Wild nettles are the star ingredient of this fresh ravioli. Swap in spinach if you're not a fan of foraging and serve with butter and crunchy hazelnuts
- Serves 2
- A challenge
Nutrition per serving
- 150g ‘00’ pasta flour, plus extra for dusting
- 1 egg and 2 yolks, lightly beaten
- ½ tbsp olive oil
- 100g foraged young wild nettles (or spinach if you can't get nettles)
- 100g ricotta (homemade if possible, see tip)
- 25g Parmesan (or vegetarian alternative), grated, plus shavings to serve
- 1 tbsp finely chopped lemon thyme leaves, plus extra to serve
- 1 lemon, zested, ½ in filling, ½ to serve
- 40g unsalted butter
- splash of whey (if you've made your own ricotta)
- handful roasted hazelnuts, chopped, to serve
TipBarney's foraging rules
Take a pocket guidebook, and check it before picking anything. Make sure that it is legal to forage in a public area or that you have the landowner’s permission. Use all your senses to identify the plants you are looking for; it may look similar to wild garlic but if it doesn’t smell of garlic – don’t eat it! Never pick leaves next to busy roads or lanes, or low down, where dogs are regularly walked. If foraging for stinging nettles, wear gloves when picking and make sure to cook properly.Homemade ricotta
Heat 1 litre full-fat milk and a pinch of salt to 80C, then remove from the heat and add 20ml lemon juice or white wine vinegar. Stir gently for 1 min until the curd forms, then cover and leave for 1 hr. Strain into a bowl using a sieve lined with muslin. Using this method gives you enough whey (the liquid in the bowl) to make the mousse on page 8, as well as having some beautiful homemade ricotta left in your sieve.
First make the pasta. Put the flour in a food processor with ¾ of your egg mixture and a pinch of salt. Blitz to large crumbs – they should come together to form a dough when squeezed (if it feels a little dry gradually add a bit more egg). Tip the dough onto a lightly floured surface, knead for 1 min or until nice and smooth – don’t worry if it’s quite firm as it will soften when it rests. Cover with cling film and leave to rest for 30 mins.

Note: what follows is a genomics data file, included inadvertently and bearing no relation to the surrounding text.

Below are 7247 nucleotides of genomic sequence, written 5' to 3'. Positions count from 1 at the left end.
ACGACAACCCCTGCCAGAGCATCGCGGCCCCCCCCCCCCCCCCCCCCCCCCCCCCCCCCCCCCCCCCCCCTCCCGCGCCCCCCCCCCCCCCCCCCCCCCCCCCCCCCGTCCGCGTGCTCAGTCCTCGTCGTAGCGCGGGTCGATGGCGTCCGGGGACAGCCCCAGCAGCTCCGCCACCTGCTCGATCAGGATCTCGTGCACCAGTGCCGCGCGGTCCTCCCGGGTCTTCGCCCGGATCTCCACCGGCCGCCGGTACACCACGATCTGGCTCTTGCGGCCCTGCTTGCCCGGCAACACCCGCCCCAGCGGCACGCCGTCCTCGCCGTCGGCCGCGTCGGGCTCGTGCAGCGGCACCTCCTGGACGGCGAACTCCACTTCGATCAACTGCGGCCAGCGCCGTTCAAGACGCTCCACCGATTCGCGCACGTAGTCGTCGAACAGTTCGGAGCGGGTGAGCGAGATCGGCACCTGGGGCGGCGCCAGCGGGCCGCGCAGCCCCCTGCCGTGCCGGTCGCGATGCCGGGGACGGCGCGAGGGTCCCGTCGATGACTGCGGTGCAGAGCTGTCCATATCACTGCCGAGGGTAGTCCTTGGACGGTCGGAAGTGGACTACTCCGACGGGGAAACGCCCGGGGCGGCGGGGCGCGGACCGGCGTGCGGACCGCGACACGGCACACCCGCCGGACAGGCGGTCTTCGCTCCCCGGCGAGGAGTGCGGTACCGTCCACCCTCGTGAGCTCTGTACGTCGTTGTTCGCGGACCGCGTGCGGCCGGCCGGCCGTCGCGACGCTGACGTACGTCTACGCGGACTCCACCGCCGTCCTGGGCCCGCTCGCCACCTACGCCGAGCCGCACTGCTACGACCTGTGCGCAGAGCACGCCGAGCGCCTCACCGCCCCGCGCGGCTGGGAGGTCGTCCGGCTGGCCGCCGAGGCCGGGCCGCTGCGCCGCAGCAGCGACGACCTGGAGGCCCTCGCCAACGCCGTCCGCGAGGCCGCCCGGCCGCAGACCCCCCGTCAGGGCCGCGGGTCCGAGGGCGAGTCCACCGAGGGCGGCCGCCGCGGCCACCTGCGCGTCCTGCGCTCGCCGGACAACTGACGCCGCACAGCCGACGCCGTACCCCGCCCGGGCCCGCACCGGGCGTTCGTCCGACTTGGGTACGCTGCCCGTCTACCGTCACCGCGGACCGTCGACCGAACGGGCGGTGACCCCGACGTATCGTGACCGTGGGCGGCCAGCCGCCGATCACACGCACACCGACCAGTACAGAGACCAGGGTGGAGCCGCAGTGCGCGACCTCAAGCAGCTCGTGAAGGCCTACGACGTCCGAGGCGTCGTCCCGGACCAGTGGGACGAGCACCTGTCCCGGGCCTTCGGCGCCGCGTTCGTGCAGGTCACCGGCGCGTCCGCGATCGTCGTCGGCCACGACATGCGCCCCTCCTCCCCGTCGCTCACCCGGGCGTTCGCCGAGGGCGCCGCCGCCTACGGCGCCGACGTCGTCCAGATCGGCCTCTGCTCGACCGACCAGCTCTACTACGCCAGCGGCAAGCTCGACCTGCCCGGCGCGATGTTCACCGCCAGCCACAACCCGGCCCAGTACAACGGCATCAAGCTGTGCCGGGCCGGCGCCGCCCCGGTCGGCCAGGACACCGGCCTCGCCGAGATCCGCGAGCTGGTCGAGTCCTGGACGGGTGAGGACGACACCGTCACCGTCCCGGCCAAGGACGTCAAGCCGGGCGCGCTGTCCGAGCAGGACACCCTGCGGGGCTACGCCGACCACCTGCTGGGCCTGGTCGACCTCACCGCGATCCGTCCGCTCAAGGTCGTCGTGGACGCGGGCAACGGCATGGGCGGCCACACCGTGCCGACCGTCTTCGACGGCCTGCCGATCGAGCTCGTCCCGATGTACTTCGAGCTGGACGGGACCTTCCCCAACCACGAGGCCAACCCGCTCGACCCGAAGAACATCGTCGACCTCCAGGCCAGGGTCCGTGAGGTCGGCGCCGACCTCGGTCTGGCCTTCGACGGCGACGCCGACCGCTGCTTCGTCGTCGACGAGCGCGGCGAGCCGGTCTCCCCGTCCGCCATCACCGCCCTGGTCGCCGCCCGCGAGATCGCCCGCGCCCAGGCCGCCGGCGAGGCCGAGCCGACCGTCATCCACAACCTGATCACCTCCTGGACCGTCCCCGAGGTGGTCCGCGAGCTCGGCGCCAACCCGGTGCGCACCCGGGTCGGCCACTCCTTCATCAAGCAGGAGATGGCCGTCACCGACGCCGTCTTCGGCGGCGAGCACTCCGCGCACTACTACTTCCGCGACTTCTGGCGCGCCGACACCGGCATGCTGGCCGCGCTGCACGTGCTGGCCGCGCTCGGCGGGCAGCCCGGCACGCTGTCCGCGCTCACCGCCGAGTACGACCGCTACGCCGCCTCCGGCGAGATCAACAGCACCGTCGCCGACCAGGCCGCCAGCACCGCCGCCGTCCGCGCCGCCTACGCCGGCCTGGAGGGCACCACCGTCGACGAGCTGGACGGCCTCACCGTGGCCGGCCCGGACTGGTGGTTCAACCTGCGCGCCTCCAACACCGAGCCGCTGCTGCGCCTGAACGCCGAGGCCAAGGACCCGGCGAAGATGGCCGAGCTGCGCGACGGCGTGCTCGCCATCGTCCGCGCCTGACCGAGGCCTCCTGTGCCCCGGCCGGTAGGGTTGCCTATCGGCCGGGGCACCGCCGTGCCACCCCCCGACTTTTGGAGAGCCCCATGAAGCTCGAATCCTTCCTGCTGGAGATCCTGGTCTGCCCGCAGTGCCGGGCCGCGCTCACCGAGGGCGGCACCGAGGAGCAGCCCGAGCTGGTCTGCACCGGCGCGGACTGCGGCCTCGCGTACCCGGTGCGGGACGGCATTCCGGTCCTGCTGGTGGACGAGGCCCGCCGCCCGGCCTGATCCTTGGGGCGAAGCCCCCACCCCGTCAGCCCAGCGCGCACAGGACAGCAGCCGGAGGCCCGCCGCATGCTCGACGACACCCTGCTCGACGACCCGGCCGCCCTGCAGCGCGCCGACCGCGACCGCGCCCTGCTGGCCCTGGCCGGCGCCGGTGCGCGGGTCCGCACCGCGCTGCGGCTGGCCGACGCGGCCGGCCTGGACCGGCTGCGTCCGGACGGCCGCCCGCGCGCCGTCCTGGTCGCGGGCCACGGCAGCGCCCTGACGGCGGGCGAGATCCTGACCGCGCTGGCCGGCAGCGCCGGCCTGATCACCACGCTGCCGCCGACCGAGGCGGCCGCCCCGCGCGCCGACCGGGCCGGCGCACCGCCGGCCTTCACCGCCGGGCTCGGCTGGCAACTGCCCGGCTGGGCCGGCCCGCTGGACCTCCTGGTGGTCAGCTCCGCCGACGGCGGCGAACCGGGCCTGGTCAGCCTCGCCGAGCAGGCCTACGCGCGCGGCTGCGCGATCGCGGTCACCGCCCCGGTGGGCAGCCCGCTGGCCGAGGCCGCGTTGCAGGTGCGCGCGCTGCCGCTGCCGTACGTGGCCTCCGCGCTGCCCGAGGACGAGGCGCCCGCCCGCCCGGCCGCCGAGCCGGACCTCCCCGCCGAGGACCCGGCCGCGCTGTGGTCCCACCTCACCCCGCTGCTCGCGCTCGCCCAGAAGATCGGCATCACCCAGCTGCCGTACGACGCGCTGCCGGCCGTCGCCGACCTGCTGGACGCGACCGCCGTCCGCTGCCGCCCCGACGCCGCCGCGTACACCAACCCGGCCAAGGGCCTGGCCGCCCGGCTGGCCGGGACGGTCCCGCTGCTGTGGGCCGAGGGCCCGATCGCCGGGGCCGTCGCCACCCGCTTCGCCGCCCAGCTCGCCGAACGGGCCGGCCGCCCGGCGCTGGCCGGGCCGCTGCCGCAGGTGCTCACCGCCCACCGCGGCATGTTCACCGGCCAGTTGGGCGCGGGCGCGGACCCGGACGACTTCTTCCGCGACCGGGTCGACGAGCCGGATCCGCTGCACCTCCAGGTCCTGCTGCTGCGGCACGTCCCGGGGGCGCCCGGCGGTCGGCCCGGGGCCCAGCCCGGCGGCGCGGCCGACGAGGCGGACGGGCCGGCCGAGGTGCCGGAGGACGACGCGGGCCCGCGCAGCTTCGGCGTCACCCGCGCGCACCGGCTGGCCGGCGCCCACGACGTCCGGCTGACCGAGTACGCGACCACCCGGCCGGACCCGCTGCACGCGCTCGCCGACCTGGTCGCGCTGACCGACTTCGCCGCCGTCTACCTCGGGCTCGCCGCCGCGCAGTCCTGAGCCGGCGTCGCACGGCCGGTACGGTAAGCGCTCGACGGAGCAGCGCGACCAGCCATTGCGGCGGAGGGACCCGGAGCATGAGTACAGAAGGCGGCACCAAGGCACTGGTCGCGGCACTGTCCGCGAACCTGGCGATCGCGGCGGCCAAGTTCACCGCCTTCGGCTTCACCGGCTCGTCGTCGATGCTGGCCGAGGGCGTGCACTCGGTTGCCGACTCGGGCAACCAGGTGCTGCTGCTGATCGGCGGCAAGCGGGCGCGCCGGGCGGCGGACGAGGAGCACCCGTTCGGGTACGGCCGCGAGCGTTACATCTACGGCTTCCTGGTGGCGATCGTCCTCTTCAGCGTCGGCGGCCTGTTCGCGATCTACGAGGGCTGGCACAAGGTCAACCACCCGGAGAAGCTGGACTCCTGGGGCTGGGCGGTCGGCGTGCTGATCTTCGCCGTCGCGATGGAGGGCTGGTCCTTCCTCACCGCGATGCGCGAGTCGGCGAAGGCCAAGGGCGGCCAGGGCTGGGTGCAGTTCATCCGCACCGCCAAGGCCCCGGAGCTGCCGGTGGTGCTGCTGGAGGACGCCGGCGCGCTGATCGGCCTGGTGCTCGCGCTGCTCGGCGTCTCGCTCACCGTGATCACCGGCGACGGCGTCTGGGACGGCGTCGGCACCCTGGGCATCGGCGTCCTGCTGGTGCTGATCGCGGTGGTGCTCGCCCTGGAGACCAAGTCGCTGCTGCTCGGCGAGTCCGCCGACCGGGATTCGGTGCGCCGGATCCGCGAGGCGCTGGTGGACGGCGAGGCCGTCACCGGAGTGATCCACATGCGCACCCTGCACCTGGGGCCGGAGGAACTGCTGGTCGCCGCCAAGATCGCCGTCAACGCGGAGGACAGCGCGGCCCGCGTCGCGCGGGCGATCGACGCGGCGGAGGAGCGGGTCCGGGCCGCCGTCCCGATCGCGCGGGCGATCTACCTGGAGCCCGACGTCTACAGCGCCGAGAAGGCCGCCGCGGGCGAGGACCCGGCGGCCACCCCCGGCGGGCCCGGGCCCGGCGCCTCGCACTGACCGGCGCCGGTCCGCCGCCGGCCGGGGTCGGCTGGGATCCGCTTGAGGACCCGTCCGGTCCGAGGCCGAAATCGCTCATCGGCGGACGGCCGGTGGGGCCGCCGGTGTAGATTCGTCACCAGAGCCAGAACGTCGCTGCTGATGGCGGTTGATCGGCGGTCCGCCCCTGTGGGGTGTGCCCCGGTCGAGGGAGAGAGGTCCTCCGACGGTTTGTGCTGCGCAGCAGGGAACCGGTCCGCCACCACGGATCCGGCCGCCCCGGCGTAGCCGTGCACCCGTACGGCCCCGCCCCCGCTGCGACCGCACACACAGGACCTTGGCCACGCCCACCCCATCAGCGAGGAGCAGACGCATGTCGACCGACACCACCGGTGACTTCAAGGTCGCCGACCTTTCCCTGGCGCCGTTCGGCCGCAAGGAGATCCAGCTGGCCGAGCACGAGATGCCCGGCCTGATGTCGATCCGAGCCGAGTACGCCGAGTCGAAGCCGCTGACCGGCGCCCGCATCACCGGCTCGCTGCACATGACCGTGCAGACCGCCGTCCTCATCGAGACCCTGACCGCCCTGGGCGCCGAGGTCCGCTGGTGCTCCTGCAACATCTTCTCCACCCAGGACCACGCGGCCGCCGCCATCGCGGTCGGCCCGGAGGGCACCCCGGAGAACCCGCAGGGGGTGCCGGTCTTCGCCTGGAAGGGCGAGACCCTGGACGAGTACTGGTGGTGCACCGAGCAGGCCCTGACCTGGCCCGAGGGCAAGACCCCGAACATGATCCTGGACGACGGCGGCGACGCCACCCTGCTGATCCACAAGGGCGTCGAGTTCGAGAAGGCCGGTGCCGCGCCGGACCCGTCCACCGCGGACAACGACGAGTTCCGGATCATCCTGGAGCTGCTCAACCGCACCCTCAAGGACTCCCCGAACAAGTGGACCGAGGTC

Meanwhile, make the filling. Bring a pan of water to the boil and, wearing gloves, add the nettles to the pan. Cook for 2-3 mins to wilt and remove the stings. Drain, then put in a tea towel and squeeze out as much water as possible. Roughly chop, mix with the other filling ingredients and season generously.
Cut away ¼ of the dough (keep the rest covered with cling film) and feed it through the widest setting on your pasta machine. (If you don’t have a machine, use a heavy rolling pin to roll the dough as thinly as possible.) Then fold into three, give the dough a quarter turn and feed through the pasta machine again. Repeat this process once more then continue to pass the dough through the machine, progressively narrowing the rollers, one notch at a time, until you have a smooth sheet of pasta. On the narrowest setting, feed the sheet through twice.
Put the pasta sheet on a lightly floured surface, then spoon teaspoons of the filling 4cm apart on the bottom half of the sheet. Using your fingers, pat water around each blob of filling. Fold the top half over the fillings and carefully squeeze around, making sure to remove any air pockets.
Cut between each ravioli using a pasta cutter or sharp knife, then pinch around the edges of each ravioli to make sure it is well sealed. Keep on a lightly floured baking tray while you repeat the process with the remaining dough and filling.
Bring a large pan of salted water to the boil. In a large, non-stick pan, melt the butter over a medium heat and cook for 2-3 mins until brown and nutty. Take off the heat and whisk in a splash of whey (or water). Cook the ravioli for 2-3 mins, remove with a slotted spoon and immediately toss in the brown butter sauce. Serve topped with lemon thyme leaves, lemon zest, shaved parmesan and hazelnuts.